DeepL takes aim at Grammarly with the launch of Write, to clean up your prose • TechCrunch
On the heels of raising a big round of funding at a $1 billion valuation last week, DeepL is taking the wraps off a new language product, the first extension for a startup that made its name from its popular AI-based translation tools.
Write is a new tool that fixes your writing — catching grammar and punctuation mistakes, offering suggestions for clarity and more creative phrasing, and (soon) giving you the option to change your tone. Write is based on the same neural network that powers DeepL’s translator, and significantly, it is another step ahead in how artificial intelligence technologies, specifically those in natural language processing, are being used to alter how humans are communicating with each other, a big theme at the moment.
The functionality of Write may sound a little familiar to you. That’s because DeepL’s new service is going head to head with a popular product already on the market: Grammarly is currently leaned on by more than 30 million daily active users and some 50,000 businesses and teams.
If you don’t use Grammarly, chances are that you at least know about it — its YouTube ads are (in)famously ubiquitous. And at last count, despite much nay-saying from VCs about the pitfalls of features versus platforms, Grammarly, as of 2021, saw a huge spike in its valuation from $1 billion to a whopping $13 million.
DeepL’s mantra is to embrace competition and use it as a motivator to do things better. In its primary (and before today, sole) product, the company has long competed against two of the biggest tech companies in the world, Microsoft and Google, which both offer real-time translators for individuals and as a service used by third parties. (And that’s before considering the myriad other options out there for real-time translation.)
“We are always in race mode,” CEO and founder Jarek Kutylowski said of its flagship translation service. “We are accustomed to big adversaries, and part of our culture is to push forward through that.” Indeed, for many, DeepL’s neural network-based translator works better than these others, capturing certain nuances and meanings that rivals have missed.
That approach, it seems, is now the template for how DeepL will tackle new product frontiers, starting first with Write.
Launching initially in English and German and as a monolinguistic tool (you put in English writing and get English results), the plan is to see how Write is used across these two languages first, both to improve them and to figure out how to develop Write, whether that means new features or new languages. As with its basic translation tools, you can use Write free without needing to register (as you do with Grammarly to use its free tools).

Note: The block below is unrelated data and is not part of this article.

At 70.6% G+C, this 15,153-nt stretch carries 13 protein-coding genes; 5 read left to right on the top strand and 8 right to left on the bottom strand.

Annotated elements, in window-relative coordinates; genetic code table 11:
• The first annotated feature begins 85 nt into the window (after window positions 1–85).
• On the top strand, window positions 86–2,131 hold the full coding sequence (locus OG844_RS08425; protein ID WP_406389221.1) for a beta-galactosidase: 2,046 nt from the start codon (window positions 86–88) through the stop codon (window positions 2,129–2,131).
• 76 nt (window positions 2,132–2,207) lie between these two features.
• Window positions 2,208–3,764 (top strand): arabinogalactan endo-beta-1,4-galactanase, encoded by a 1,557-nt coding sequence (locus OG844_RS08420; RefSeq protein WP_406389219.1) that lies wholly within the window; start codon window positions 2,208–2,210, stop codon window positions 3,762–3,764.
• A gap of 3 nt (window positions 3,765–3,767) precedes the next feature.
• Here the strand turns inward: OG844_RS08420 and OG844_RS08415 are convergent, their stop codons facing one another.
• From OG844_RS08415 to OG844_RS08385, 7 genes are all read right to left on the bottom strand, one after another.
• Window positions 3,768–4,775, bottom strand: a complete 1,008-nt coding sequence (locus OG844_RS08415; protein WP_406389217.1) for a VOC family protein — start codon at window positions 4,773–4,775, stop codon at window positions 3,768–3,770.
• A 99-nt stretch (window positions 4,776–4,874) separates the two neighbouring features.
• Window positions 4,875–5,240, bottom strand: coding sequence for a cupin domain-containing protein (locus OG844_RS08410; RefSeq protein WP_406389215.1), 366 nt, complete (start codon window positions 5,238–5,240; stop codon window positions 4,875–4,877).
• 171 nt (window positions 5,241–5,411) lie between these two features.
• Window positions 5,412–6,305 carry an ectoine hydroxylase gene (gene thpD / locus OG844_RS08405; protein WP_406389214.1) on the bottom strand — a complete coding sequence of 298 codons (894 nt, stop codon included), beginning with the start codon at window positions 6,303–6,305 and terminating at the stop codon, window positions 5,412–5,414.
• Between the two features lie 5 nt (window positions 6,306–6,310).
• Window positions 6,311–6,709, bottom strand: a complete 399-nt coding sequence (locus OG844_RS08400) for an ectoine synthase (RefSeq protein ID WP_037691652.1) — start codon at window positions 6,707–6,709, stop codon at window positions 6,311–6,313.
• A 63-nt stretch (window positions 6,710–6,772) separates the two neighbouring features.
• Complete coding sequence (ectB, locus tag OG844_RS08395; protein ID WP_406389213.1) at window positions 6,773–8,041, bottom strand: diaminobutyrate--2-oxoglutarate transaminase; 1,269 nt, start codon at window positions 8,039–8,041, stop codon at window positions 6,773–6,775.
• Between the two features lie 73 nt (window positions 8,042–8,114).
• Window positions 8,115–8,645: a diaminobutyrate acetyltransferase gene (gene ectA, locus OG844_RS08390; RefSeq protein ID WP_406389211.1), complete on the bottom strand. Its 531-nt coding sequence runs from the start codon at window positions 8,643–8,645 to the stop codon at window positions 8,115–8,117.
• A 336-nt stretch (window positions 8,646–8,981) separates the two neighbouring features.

Options, it seems, are at the crux of the service: in addition to snagging basic grammatical and punctuation errors, the focus will be on generating choices for users covering style, tone, phrasing and diction, rather than re-writing everything that’s entered into Write. In doing that, you might ask if Write is showing its limitations, or if its creators are making a conscious choice of where AI can help people do their best work. That’s a debate that definitely has opened up with the release of OpenAI’s GPT service, which takes a basic brief and writes everything for you based on that.
My initial test-drive of Write was a mixed bag and reveals that there is still room for learning and improvement. Write, ironcially, wasn’t very good (yet?) at guessing what I meant below when I wrote “right” instead of “write.”
But it did a good enough job of fixing my misuse of good.
Of all the directions that a AI-based translation startup could choose to go for its next product, Kutylowski told me that DeepL decided to work on Write because of patterns that it started to notice in how its translation product was being used (or misused as the case is here).
“People were misusing the translator to write texts in first in a different language from English, and then plugging them back into English assuming that they cold get the AI to write a better original version,” he said. The team decided to build Write to essentially improve that and cut out the translation middle step, which was skewing the results anyway.
The “AI writing companion,” as Kutylowski describes it, is aimed both at native speakers but perhaps even more at people who write passably if slightly awkwardly in a second language and are hoping to give their words that extra native shine. “The idea is we could help a student improve a grade by one,” in a manner of speaking, he added.
The next level of development, he said, will be to focus on the elusive qualities of tone, “not content but phrasing, creative input,” he said — but critically doing so while continuing to anchor that content in a person’s own words and ideas, not those generated by the AI from scratch.